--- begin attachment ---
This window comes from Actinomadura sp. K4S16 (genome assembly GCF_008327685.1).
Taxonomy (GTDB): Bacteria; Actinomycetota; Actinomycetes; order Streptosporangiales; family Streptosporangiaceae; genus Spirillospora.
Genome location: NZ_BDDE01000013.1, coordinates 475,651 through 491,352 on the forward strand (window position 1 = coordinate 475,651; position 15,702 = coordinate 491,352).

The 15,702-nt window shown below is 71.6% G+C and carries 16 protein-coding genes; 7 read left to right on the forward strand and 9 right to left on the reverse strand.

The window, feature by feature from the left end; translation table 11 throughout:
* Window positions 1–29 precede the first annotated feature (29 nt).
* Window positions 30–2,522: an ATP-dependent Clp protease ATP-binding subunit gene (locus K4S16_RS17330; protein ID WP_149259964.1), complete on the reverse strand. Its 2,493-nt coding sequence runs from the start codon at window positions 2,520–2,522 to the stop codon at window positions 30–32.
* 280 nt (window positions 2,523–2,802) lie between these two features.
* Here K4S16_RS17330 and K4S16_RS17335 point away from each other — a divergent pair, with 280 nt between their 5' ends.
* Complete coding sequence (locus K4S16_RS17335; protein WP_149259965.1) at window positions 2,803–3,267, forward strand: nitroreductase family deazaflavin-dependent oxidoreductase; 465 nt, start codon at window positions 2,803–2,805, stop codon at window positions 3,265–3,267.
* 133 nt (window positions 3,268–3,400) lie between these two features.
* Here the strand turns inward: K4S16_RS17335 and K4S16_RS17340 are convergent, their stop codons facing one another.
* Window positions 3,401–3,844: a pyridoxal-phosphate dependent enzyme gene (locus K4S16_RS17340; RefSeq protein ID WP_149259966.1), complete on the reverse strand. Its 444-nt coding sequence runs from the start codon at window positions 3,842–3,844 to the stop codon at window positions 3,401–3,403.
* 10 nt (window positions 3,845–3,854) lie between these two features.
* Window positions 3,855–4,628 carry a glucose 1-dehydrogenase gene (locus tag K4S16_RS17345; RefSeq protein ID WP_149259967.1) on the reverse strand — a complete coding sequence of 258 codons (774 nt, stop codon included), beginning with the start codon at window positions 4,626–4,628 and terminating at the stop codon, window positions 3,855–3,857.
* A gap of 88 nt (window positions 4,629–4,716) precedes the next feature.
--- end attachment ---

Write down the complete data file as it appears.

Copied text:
This window comes from Actinomadura sp. K4S16 (genome assembly GCF_008327685.1).
Taxonomy (GTDB): Bacteria; Actinomycetota; Actinomycetes; order Streptosporangiales; family Streptosporangiaceae; genus Spirillospora.
Genome location: NZ_BDDE01000013.1, coordinates 475,651 through 491,352 on the forward strand (window position 1 = coordinate 475,651; position 15,702 = coordinate 491,352).

The 15,702-nt window shown below is 71.6% G+C and carries 16 protein-coding genes; 7 read left to right on the forward strand and 9 right to left on the reverse strand.

The window, feature by feature from the left end; translation table 11 throughout:
* Window positions 1–29 precede the first annotated feature (29 nt).
* Window positions 30–2,522: an ATP-dependent Clp protease ATP-binding subunit gene (locus K4S16_RS17330; protein ID WP_149259964.1), complete on the reverse strand. Its 2,493-nt coding sequence runs from the start codon at window positions 2,520–2,522 to the stop codon at window positions 30–32.
* 280 nt (window positions 2,523–2,802) lie between these two features.
* Here K4S16_RS17330 and K4S16_RS17335 point away from each other — a divergent pair, with 280 nt between their 5' ends.
* Complete coding sequence (locus K4S16_RS17335; protein WP_149259965.1) at window positions 2,803–3,267, forward strand: nitroreductase family deazaflavin-dependent oxidoreductase; 465 nt, start codon at window positions 2,803–2,805, stop codon at window positions 3,265–3,267.
* 133 nt (window positions 3,268–3,400) lie between these two features.
* Here the strand turns inward: K4S16_RS17335 and K4S16_RS17340 are convergent, their stop codons facing one another.
* Window positions 3,401–3,844: a pyridoxal-phosphate dependent enzyme gene (locus K4S16_RS17340; RefSeq protein ID WP_149259966.1), complete on the reverse strand. Its 444-nt coding sequence runs from the start codon at window positions 3,842–3,844 to the stop codon at window positions 3,401–3,403.
* 10 nt (window positions 3,845–3,854) lie between these two features.
* Window positions 3,855–4,628 carry a glucose 1-dehydrogenase gene (locus tag K4S16_RS17345; RefSeq protein ID WP_149259967.1) on the reverse strand — a complete coding sequence of 258 codons (774 nt, stop codon included), beginning with the start codon at window positions 4,626–4,628 and terminating at the stop codon, window positions 3,855–3,857.
* A gap of 88 nt (window positions 4,629–4,716) precedes the next feature.